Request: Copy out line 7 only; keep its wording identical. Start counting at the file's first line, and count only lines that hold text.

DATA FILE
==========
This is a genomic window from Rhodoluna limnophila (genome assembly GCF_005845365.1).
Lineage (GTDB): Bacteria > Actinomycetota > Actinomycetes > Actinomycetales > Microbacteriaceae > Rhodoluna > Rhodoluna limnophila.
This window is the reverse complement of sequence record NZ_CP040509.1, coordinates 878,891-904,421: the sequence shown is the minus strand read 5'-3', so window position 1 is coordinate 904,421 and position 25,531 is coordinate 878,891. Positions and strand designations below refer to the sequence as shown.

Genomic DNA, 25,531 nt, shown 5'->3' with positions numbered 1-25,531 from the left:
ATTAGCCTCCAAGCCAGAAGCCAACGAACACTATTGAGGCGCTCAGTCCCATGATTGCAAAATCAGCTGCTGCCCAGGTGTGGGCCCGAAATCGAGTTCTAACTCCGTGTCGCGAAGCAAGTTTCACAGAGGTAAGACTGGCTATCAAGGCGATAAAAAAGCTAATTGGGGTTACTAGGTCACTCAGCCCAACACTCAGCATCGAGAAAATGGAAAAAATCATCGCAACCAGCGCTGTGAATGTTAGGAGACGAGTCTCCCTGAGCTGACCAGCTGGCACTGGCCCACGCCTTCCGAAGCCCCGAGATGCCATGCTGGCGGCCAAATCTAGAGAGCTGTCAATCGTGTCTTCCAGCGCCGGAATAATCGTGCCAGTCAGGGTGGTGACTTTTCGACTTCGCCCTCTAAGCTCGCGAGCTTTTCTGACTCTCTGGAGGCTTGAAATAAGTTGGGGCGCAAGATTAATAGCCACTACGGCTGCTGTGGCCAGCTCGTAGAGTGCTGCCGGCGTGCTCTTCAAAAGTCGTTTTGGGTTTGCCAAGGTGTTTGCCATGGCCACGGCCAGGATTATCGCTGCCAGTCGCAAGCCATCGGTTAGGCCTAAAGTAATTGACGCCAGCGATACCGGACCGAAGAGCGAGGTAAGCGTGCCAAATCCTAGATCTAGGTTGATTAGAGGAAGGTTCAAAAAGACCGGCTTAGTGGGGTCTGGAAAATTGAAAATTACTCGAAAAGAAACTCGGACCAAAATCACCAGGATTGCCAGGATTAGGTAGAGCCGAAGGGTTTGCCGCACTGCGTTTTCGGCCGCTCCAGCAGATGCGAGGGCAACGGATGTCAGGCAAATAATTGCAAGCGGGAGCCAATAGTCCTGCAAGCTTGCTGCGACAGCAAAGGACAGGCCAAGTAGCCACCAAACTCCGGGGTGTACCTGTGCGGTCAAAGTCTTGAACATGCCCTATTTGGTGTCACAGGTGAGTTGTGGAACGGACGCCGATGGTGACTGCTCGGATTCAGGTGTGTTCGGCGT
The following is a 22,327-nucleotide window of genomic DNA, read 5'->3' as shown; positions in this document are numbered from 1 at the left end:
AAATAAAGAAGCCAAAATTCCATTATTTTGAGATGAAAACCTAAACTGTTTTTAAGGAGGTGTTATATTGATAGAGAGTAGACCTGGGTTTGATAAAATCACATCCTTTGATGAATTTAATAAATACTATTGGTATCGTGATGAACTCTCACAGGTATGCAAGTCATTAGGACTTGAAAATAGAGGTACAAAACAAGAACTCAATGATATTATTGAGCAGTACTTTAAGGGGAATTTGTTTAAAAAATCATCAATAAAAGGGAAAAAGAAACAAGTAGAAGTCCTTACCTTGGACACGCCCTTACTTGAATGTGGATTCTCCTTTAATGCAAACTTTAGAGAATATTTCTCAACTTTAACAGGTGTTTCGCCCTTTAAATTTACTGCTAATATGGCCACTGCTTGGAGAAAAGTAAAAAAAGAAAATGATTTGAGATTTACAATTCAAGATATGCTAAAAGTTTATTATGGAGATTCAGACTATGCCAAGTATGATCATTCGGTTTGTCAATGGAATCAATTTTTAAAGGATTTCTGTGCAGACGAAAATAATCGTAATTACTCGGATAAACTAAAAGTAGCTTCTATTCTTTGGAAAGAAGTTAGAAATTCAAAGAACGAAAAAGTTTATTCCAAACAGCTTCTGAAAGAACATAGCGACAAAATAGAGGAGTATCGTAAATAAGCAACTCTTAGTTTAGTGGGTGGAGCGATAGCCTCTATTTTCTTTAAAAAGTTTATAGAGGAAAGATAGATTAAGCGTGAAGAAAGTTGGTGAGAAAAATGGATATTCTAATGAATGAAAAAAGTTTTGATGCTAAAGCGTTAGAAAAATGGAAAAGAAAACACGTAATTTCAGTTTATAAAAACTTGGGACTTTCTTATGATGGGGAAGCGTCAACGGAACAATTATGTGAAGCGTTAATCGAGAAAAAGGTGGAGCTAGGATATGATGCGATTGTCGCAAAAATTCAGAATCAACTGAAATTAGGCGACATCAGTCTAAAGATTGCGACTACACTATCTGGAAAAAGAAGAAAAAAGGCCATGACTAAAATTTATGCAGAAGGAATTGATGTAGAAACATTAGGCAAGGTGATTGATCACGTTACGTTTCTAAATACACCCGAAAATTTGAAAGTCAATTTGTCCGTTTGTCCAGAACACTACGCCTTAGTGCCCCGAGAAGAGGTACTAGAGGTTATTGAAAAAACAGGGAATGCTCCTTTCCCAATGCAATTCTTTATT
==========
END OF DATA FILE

AAATAAAGAAGCCAAAATTCCATTATTTTGAGATGAAAACCTAAACTGTTTTTAAGGAGGTGTTATATTGATAGAGAGTAGACCTGGGTTTGATAAAATCACATCCTTTGATGAATTTAATAAATACTATTGGTATCGTGATGAACTCTCACAGGTATGCAAGTCATTAGGACTTGAAAATAGAGGTACAAAACAAGAACTCAATGATATTATTGAGCAGTACTTTAAGGGGAATTTGTTTAAAAAATCATCAATAAAAGGGAAAAAGAAACAAGTAGAAGTCCTTACCTTGGACACGCCCTTACTTGAATGTGGATTCTCCTTTAATGCAAACTTTAGAGAATATTTCTCAACTTTAACAGGTGTTTCGCCCTTTAAATTTACTGCTAATATGGCCACTGCTTGGAGAAAAGTAAAAAAAGAAAATGATTTGAGATTTACAATTCAAGATATGCTAAAAGTTTATTATGGAGATTCAGACTATGCCAAGTATGATCATTCGGTTTGTCAATGGAATCAATTTTTAAAGGATTTCTGTGCAGACGAAAATAATCGTAATTACTCGGATAAACTAAAAGTAGCTTCTATTCTTTGGAAAGAAGTTAGAAATTCAAAGAACGAAAAAGTTTATTCCAAACAGCTTCTGAAAGAACATAGCGACAAAATAGAGGAGTATCGTAAATAAGCAACTCTTAGTTTAGTGGGTGGAGCGATAGCCTCTATTTTCTTTAAAAAGTTTATAGAGGAAAGATAGATTAAGCGTGAAGAAAGTTGGTGAGAAAAATGGATATTCTAATGAATGAAAAAAGTTTTGATGCTAAAGCGTTAGAAAAATGGAAAAGAAAACACGTAATTTCAGTTTATAAAAACTTGGGACTTTCTTATGATGGGGAAGCGTCAACGGAACAATTATGTGAAGCGTTAATCGAGAAAAAGGTGGAGCTAGGATATGATGCGATTGTCGCAAAAATTCAGAATCAACTGAAATTAGGCGACATCAGTCTAAAGATTGCGACTACACTATCTGGAAAAAGAAGAAAAAAGGCCATGACTAAAATTTATGCAGAAGGAATTGATGTAGAAACATTAGGCAAGGTGATTGATCACGTTACGTTTCTAAATACACCCGAAAATTTGAAAGTCAATTTGTCCGTTTGTCCAGAACACTACGCCTTAGTGCCCCGAGAAGAGGTACTAGAGGTTATTGAAAAAACAGGGAATGCTCCTTTCCCAATGCAATTCTTTATT